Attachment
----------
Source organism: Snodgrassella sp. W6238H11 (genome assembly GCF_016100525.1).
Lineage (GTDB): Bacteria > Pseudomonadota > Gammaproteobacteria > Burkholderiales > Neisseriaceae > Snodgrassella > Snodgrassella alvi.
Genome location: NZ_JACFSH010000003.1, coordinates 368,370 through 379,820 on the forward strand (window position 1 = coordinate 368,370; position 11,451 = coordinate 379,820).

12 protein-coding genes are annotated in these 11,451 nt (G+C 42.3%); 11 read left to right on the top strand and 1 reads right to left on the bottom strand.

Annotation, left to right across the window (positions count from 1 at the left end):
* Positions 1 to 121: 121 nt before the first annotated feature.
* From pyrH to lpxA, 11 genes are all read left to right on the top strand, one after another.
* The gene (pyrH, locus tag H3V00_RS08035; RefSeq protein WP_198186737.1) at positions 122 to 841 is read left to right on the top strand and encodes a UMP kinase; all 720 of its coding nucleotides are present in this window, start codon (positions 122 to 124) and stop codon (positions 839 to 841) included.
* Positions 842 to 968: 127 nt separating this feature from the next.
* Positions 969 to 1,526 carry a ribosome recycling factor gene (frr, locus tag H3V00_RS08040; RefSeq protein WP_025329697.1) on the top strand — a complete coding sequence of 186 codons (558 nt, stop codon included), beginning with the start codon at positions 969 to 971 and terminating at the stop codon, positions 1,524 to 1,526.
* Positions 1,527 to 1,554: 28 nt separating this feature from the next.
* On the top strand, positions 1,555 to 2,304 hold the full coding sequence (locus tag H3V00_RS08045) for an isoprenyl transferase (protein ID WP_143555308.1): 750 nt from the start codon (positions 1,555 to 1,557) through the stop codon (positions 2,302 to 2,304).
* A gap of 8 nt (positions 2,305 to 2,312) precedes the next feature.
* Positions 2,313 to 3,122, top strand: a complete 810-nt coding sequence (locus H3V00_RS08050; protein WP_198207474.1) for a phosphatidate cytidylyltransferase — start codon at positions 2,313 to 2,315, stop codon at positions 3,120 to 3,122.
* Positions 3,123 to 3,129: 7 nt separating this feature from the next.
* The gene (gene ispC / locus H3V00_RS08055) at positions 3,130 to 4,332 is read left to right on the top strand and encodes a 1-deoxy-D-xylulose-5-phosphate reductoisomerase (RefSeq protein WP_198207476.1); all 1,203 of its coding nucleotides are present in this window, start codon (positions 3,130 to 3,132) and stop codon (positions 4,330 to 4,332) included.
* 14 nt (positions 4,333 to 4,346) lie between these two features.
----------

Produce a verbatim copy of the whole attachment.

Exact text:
Source organism: Snodgrassella sp. W6238H11 (genome assembly GCF_016100525.1).
Lineage (GTDB): Bacteria > Pseudomonadota > Gammaproteobacteria > Burkholderiales > Neisseriaceae > Snodgrassella > Snodgrassella alvi.
Genome location: NZ_JACFSH010000003.1, coordinates 368,370 through 379,820 on the forward strand (window position 1 = coordinate 368,370; position 11,451 = coordinate 379,820).

12 protein-coding genes are annotated in these 11,451 nt (G+C 42.3%); 11 read left to right on the top strand and 1 reads right to left on the bottom strand.

Annotation, left to right across the window (positions count from 1 at the left end):
* Positions 1 to 121: 121 nt before the first annotated feature.
* From pyrH to lpxA, 11 genes are all read left to right on the top strand, one after another.
* The gene (pyrH, locus tag H3V00_RS08035; RefSeq protein WP_198186737.1) at positions 122 to 841 is read left to right on the top strand and encodes a UMP kinase; all 720 of its coding nucleotides are present in this window, start codon (positions 122 to 124) and stop codon (positions 839 to 841) included.
* Positions 842 to 968: 127 nt separating this feature from the next.
* Positions 969 to 1,526 carry a ribosome recycling factor gene (frr, locus tag H3V00_RS08040; RefSeq protein WP_025329697.1) on the top strand — a complete coding sequence of 186 codons (558 nt, stop codon included), beginning with the start codon at positions 969 to 971 and terminating at the stop codon, positions 1,524 to 1,526.
* Positions 1,527 to 1,554: 28 nt separating this feature from the next.
* On the top strand, positions 1,555 to 2,304 hold the full coding sequence (locus tag H3V00_RS08045) for an isoprenyl transferase (protein ID WP_143555308.1): 750 nt from the start codon (positions 1,555 to 1,557) through the stop codon (positions 2,302 to 2,304).
* A gap of 8 nt (positions 2,305 to 2,312) precedes the next feature.
* Positions 2,313 to 3,122, top strand: a complete 810-nt coding sequence (locus H3V00_RS08050; protein WP_198207474.1) for a phosphatidate cytidylyltransferase — start codon at positions 2,313 to 2,315, stop codon at positions 3,120 to 3,122.
* Positions 3,123 to 3,129: 7 nt separating this feature from the next.
* The gene (gene ispC / locus H3V00_RS08055) at positions 3,130 to 4,332 is read left to right on the top strand and encodes a 1-deoxy-D-xylulose-5-phosphate reductoisomerase (RefSeq protein WP_198207476.1); all 1,203 of its coding nucleotides are present in this window, start codon (positions 3,130 to 3,132) and stop codon (positions 4,330 to 4,332) included.
* 14 nt (positions 4,333 to 4,346) lie between these two features.